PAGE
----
32 deaths due to Covid-19 in 24 hours in the UK and 2,061 new coronavirus infections. A total of 17,233 new cases in 7 days. The virus in its various forms remains a serious threat, Dr Joe Pajak writes.


First published in April 2021.


As of today, 12,071,810 people have completed the full course of TWO vaccinations (as required with the vaccines in use in the UK currently) against Covid-19; that is equivalent to 18.07% of the total UK population (or 22.92% of the adult population, 18 years and above). While, 33,508,590 people in total have received one dose of the vaccine: that is equivalent to 50.16% of the total population (or 63.62% of the adult population, 18 years and above).

Note: We must remember that the vaccines currently used in the UK require two doses to complete the course, so there is no cause for complacency.

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Vaccines are the best way for people to be protected from COVID-19 and have already saved many thousands of lives, however there is also little doubt that the recent lockdown has contributed significantly to the downward data trends.

Back to today’s data in the UK, which indicate the sad fact that another 32 deaths have been reported in the last 24 hours due to Covid-19. While, transmission of the virus continues to be at a high level with 2,061 new cases reported in the last 24 hours.


It's worth noting the average number of new coronavirus infections, and of deaths due to the virus, reported in the last 28 days of Covid-19 data: average (28-day) reported daily numbers of coronavirus infections (2,923) and the average (28-day) reported daily number of coronavirus deaths (30).

Latest health care data indicate that 1,781 patients suffering from Covid-19 are currently occupying hospital beds (as of 22 April), and 243 patients are requiring intensive care support (as of 23 April) – a continuing concern for our NHS.


Note: The data for deaths attributed to COVID-19 – each following a reported positive test result for COVID-19 within 28 days of their death.

The Full Data

UK COVID-19 data 🦠 reported on 24 April 2021:

(previous day’s figures and change in brackets)

  • 2,061 positive tests in the last 24 hours (↘️ -617 on yesterday’s data)
  • 132 hospital admissions as of 20 April (↘️ -42 since last data report on 19 April)
  • 1,781 hospital in-patients as of 22 April (↘️ -98 since last data report on 21 April)
  • 243 patients on ventilation beds as of 23 April (↘️ -18 since last data report on 22 April)
  • 32 deaths in the last 24 hours (↘️ -8 on yesterday’s data)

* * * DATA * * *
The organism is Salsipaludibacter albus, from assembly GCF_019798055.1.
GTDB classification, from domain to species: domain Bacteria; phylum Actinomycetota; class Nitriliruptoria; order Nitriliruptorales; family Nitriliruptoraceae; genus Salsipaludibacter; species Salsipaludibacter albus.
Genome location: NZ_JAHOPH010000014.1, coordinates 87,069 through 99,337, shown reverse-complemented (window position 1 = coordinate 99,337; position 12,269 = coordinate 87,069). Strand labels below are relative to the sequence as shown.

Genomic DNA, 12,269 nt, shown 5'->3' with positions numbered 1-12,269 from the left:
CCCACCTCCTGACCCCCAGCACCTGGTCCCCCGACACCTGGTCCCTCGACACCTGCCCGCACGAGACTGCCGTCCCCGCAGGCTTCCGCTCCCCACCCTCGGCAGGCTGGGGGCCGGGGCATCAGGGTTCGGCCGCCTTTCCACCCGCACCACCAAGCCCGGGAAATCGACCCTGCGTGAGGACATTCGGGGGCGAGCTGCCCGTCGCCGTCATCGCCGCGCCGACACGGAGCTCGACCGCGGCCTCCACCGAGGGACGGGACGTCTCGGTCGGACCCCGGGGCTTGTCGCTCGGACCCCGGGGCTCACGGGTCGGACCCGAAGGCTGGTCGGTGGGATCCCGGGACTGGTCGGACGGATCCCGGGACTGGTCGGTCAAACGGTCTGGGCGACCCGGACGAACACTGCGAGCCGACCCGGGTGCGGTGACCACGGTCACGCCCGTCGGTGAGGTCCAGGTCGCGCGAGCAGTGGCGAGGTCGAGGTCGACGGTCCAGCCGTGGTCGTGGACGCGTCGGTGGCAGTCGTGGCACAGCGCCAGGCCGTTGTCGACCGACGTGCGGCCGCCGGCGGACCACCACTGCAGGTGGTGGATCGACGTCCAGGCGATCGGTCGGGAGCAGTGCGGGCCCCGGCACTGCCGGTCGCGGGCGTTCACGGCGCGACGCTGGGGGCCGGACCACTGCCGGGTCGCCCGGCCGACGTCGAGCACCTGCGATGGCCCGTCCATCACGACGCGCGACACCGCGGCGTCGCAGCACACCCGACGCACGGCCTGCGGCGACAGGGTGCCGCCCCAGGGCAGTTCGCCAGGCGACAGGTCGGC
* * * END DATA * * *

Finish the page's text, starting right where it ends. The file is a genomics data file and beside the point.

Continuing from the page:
• 4,403,170 total positive cases since the first case was reported at the end of January 2020
  • 127,417 total deaths – within 28 days of first positive test result (for COVID-19 reported up to 24 April 2021)
14-Day UK COVID-19 Data – Graph showing key data as trendlines as of 24 April 2021.

People vaccinated: (up to and including 23 April 2021)

  • 33,508,590 first doses 💉 (↗️ +119,953) equivalent to 63.62% of UK adults, or 50.16% of the total UK population
  • 12,071,810 fully vaccinated 💉 (↗️ +448,139) equivalent to 22.92% of UK adults, or 18.07% of the total UK population

Estimated ®️ number: (as of 23 April 2021)

  • England: Between 0.8 and 1

State of the UK epidemic:
To better understand the state of the epidemic in the UK, the UK government recommend “focusing on indicators for the 4 nations of the UK individually, rather than an average value across the UK.” Estimates of the R value and growth rate for different nations can be found via this link.

New infections and deaths in the last 28 days:

  • 81,850 new cases in total 🦠
  • 847 deaths in total

Days since:

  • 450 days since the first reported UK case
  • 414 days since the first reported UK death

The total number of people whose death certificate mentioned Covid-19 as one of the causes: 150,841 – Registered up to Friday 9 April 2021.


These data, and trends, are shared to focus some light on the situation. We must never forget the data represent real people suffering, real people dying  


Data source:




NOTE – Re: Estimates of R and growth rate for the whole of the UK

“Estimates of R and growth rate for the whole of the UK are averages over different epidemiological situations and should be regarded as a guide to the general trend rather than a description of the epidemic state. They rely on combining a smaller number of models to generate said estimates than those used at the nation level. As restrictions are lifted differentially across the four nations, UK level estimates become less meaningful than previously, and are more easily biased by the models combined in their calculation. SPI-M-O considers the estimates for the four nations and NHS England regions as more robust and useful metrics than those for the whole UK. As a result, no UK estimates for R or growth rate have been agreed and UK level ranges will no longer be produced.”



Dr Joe Pajak, Professional experience applied scientific research and development, then director of a national children’s charity, trustee of a disability charity, and governor of NHS foundation trust hospital.






[This piece was first published in PMP Magazine on 24 April 2021. | The author writes in a personal capacity.]